- 78. Mazur-Kolecka B, Cohen IL, Gonzalez M, Jenkins EC, Kaczmarski W, Brown WT, et al. Autoantibodies against neuronal progenitors in sera from children with autism. Brain Dev. 2014; 36: 322–9. pmid:23838310
- 79. Mazur-Kolecka B, Cohen IL, Jenkins EC, Flory M, Merz G, Ted Brown W, et al. Sera from children with autism alter proliferation of human neuronal progenitor cells exposed to oxidation. Neurotox Res. 2009; 16: 87–95. pmid:19526302
- 80. Mazur-Kolecka B, Cohen IL, Jenkins EC, Kaczmarski W, Flory M, Frackowiak J. Altered development of neuronal progenitor cells after stimulation with autistic blood sera. Brain Res. 2007; 1168: 11–20. pmid:17706942
- 81. Fox WM. Reflex-ontogeny and behavioural development of the mouse. Anim Behav. 1965; 13: 234–41. pmid:5835840
- 82. Lord C, Risi S, Lambrecht L, Cook EH Jr, Leventhal BL, DiLavore PC, et al. The autism diagnostic observation schedule-generic: a standard measure of social and communication deficits associated with the spectrum of autism. J Autism Dev Disord. 2000; 30: 205–23. pmid:11055457
- 83. Doussard-Roosevelt JA, Joe CM, Bazhenova OV, Porges SW. Mother-child interaction in autistic and nonautistic children: characteristics of maternal approach behaviors and child social responses. Dev Psychopathol. 2003; 15: 277–95. pmid:12931828
Nickl-Jockschat T. Neurotrophic Factors in Autism Spectrum Disorders. In: Patel VB, Preedy VR, Martin CR, editors. Comprehensive Guide to Autism. New York: Springer; 2014. pp. 741–54.
- 85. Katoh-Semba R, Wakako R, Komori T, Shigemi H, Miyazaki N, Ito H, et al. Age-related changes in BDNF protein levels in human serum: differences between autism cases and normal controls. Int J Dev Neurosci. 2007; 25: 367–72. pmid:17804189
- 86. Hashimoto K, Iwata Y, Nakamura K, Tsujii M, Tsuchiya KJ, Sekine Y, et al. Reduced serum levels of brain-derived neurotrophic factor in adult male patients with autism. Prog Neuropsychopharmacol Biol Psychiatry 2006; 30: 1529–31. pmid:16876305
- 87. Taurines R, Segura M, Schecklmann M, Albantakis L, Grünblatt E, Walitza S, et al. Altered peripheral BDNF mRNA expression and BDNF protein concentrations in blood of children and adolescents with autism spectrum disorder. J Neural Transm. 2014; 121: 1117–28. pmid:24500031
- 88. Abdallah MW, Mortensen EL, Greaves-Lord K, Larsen N, Bonefeld-Jørgensen EC, Nørgaard-Pedersen B, et al. Neonatal levels of neurotrophic factors and risk of autism spectrum disorders. Acta Psychiatr Scand. 2013; 128: 61–69. pmid:23039165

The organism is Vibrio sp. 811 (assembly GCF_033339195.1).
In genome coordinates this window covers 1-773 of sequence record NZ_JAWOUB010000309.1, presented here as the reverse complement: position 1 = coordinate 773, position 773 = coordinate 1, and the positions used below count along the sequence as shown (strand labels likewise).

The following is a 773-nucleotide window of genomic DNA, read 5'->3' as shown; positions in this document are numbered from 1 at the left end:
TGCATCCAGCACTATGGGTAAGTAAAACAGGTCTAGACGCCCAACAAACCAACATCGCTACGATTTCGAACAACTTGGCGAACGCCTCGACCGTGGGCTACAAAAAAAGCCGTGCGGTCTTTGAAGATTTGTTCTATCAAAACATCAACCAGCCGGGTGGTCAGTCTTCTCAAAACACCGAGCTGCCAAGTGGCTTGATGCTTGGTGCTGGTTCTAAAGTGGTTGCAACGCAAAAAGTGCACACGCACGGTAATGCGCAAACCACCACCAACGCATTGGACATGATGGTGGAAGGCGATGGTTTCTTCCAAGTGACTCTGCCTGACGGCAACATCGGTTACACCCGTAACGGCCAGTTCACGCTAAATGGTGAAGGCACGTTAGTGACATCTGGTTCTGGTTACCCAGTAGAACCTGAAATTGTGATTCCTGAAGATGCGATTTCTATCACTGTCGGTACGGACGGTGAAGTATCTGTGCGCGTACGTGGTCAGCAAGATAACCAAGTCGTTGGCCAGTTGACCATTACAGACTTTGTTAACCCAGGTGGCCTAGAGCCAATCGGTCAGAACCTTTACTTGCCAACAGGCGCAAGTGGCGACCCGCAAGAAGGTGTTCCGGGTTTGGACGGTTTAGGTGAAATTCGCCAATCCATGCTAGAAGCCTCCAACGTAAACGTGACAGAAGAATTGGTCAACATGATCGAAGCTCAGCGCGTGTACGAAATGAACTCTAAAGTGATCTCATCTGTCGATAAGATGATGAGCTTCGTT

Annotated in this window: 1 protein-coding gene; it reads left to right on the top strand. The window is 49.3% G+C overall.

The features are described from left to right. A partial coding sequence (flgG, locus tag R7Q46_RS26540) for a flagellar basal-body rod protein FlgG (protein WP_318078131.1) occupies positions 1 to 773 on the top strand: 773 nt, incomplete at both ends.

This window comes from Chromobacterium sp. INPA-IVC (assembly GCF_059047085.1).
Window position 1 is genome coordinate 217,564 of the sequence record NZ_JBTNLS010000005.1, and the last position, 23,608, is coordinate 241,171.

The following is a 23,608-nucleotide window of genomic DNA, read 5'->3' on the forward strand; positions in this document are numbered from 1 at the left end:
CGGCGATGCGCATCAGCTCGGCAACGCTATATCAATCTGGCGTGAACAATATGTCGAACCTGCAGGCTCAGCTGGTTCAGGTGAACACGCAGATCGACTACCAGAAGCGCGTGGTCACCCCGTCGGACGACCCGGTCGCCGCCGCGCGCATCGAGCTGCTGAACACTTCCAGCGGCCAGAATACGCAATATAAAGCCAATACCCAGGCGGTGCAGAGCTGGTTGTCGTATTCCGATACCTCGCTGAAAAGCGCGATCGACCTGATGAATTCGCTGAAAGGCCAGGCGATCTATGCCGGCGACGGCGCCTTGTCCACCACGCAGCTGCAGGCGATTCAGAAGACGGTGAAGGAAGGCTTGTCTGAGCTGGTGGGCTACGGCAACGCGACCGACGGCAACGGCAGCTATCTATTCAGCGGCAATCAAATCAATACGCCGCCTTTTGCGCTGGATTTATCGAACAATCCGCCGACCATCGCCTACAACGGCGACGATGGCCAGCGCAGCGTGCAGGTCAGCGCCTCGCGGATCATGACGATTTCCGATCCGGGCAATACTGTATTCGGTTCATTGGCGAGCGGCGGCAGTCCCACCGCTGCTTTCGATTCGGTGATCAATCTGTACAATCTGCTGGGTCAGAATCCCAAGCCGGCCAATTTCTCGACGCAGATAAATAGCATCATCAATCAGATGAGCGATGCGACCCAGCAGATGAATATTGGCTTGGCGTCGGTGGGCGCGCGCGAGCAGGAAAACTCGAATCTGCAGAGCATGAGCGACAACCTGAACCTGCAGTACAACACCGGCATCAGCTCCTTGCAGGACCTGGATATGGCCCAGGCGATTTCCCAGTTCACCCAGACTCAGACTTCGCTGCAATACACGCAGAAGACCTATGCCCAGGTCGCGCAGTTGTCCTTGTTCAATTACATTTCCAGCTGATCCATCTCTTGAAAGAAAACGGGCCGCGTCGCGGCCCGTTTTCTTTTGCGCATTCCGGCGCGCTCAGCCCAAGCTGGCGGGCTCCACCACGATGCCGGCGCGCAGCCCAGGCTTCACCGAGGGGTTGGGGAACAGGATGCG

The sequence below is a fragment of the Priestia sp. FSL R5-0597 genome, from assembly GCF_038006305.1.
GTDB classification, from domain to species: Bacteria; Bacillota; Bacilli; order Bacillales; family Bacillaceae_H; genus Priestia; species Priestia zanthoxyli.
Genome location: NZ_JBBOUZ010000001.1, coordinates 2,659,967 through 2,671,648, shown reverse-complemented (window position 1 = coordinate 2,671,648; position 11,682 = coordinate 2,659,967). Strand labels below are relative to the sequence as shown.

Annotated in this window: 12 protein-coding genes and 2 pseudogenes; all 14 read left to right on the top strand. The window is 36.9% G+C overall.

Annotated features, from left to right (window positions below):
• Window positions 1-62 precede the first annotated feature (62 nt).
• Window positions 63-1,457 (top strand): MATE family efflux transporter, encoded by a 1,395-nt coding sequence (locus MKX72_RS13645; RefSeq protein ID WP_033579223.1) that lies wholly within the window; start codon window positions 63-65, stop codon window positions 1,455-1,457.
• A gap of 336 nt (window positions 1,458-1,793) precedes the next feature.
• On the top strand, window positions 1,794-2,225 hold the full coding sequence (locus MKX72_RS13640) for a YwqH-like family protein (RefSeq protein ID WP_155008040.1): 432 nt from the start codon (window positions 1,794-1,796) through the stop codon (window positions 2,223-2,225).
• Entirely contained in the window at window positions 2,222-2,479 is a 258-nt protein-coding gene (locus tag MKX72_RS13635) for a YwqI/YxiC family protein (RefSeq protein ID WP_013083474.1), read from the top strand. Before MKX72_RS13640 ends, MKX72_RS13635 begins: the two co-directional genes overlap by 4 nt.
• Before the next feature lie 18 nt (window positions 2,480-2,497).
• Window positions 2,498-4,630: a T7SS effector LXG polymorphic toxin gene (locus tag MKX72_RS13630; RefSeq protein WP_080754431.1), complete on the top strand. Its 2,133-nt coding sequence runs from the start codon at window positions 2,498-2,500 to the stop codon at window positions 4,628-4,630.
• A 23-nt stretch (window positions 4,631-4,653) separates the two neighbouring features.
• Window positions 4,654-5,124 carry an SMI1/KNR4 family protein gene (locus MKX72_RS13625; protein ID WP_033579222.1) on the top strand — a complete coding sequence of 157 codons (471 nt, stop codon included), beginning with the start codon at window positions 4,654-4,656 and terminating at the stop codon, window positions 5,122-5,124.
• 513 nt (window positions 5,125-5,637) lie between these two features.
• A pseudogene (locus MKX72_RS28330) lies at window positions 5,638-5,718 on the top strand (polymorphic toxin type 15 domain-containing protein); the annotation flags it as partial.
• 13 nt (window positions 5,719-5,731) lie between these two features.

- 89. Nelson KB, Grether JK, Croen LA, Dambrosia JM, Dickens BF, Jelliffe LL, et al. Neuropeptides and neurotrophins in neonatal blood of children with autism or mental retardation. Ann Neurol. 2001; 49: 597–606. pmid:11357950
- 90. Miyazaki K, Narita N, Sakuta R, Miyahara T, Naruse H, Okado N, et al. Serum neurotrophin concentrations in autism and mental retardation: a pilot study. Brain Dev. 2004; 26: 292–5. pmid:15165668
- 91. Ricci S, Businaro R, Ippoliti F, Lo Vasco VR, Massoni F, Onofri E, et al. Altered cytokine and BDNF levels in autism spectrum disorder. Neurotox Res. 2013; 24: 491–501. pmid:23604965
- 92. Correia CT, Coutinho AM, Sequeira AF, Sousa IG, Lourenço Venda L, Almeida JP, et al. Increased BDNF levels and NTRK2 gene association suggest a disruption of BDNF/TrkB signaling in autism. Genes Brain Behav. 2010; 9: 841–8. pmid:20662941
- 93. Tsai SJ. Is autism caused by early hyperactivity of brain-derived neutrophic factor? Med. Hypotheses 2005; 5: 79–82.
- 94. Garcia KL, Yu G, Nicolini C, Michalski B, Garzon DJ, Chiu VS, et al. Altered balance of proteolytic isoforms of pro-brain-derived neurotrophic factor in autism. J Neuropathol Exp Neurol. 2012; 71: 289–97. pmid:22437340
- 95. Moon C, Yoo JY, Matarazzo V, Sung YK, Kim EJ, Ronnett GV, et al. Leukemia inhibitory factor inhibits neuronal terminal differentiation through STAT3 activation. Proc Natl Acad Sci USA 2002; 99: 9015–20. pmid:12084939
- 96. Metcalf D. The unsolved enigmas of leukemia inhibitory factor. Stem Cells 2003; 21: 5–14. pmid:12529546
- 97. Bonaguidi MA, McGuire T, Hu M, Kan L, Samanta J, Kessler JA. Lif and bmp signaling generate separate and discrete types of gfap-expressing cells. Development 2005; 132: 5503–5514. pmid:16314487
- 98. Bauer S, Patterson PH. Leukemia inhibitory factor promotes neural stem cell self-renewal in the adult brain. J Neurosci. 2006; 26: 12089–99. pmid:17108182
- 99. Shimazaki T, Shingo T, Weiss S. The ciliary neurotrophic fac- tor/leukemia inhibitory factor/gp130 receptor complex operates in the maintenance of mammalian forebrain neural stem cells. J Neurosci. 2001; 21: 7642–53. pmid:11567054
- 100. Kern JK, Jones AM. Evidence of toxicity, oxidative stress, and neuronal insult in autism. J Toxicol Environ Health B Crit Rev. 2006; 9: 485–99. pmid:17090484
- 101. Chauhan A, Chauhan V, Brown WT, Cohen I. Oxidative stress in autism: increased lipid peroxidation and reduced serum levels of ceruloplasmin and transferrin—the antioxidant proteins. Life Sci. 2004; 75: 2539–49. pmid:15363659